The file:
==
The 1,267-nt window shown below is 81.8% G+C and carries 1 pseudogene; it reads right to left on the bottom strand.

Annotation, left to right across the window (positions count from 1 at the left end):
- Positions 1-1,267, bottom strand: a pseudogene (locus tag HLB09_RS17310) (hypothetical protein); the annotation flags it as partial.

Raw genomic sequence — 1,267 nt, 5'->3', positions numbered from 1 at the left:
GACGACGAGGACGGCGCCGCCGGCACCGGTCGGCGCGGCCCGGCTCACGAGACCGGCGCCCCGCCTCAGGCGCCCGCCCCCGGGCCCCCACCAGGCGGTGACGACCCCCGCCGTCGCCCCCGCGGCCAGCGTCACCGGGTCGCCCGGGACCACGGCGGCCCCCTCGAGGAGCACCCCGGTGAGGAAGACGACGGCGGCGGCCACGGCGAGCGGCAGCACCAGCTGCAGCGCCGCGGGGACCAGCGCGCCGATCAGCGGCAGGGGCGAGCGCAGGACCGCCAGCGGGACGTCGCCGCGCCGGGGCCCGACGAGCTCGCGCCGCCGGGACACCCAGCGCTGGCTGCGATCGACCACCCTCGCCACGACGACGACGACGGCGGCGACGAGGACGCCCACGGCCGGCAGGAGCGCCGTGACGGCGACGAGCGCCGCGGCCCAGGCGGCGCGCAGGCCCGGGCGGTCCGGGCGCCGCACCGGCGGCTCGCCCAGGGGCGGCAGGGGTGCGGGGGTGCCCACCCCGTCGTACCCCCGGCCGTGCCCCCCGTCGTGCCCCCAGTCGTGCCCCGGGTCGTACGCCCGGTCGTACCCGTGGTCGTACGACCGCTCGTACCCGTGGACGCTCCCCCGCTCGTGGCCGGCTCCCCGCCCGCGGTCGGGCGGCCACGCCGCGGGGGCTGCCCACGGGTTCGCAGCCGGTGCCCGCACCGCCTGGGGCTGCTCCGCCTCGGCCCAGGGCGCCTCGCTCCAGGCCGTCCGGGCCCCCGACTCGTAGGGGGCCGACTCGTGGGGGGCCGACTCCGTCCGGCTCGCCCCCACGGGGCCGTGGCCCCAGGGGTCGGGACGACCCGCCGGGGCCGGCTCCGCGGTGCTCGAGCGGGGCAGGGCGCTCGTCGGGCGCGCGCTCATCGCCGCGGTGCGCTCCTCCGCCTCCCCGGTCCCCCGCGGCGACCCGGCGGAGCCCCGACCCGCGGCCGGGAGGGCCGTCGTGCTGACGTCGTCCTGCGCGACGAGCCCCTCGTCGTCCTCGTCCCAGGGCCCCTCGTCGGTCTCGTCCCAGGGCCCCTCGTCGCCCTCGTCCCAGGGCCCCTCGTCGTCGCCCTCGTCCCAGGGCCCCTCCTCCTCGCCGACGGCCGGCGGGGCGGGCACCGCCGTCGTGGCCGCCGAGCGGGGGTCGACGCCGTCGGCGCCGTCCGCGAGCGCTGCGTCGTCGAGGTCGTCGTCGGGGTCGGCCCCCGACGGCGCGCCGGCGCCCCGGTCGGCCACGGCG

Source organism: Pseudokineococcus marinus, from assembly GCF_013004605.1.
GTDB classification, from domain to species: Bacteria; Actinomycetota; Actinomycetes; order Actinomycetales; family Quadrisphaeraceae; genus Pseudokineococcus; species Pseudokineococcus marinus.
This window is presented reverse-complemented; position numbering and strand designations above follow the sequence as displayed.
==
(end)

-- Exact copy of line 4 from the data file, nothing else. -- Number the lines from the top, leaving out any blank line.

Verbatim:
Raw genomic sequence — 1,267 nt, 5'->3', positions numbered from 1 at the left: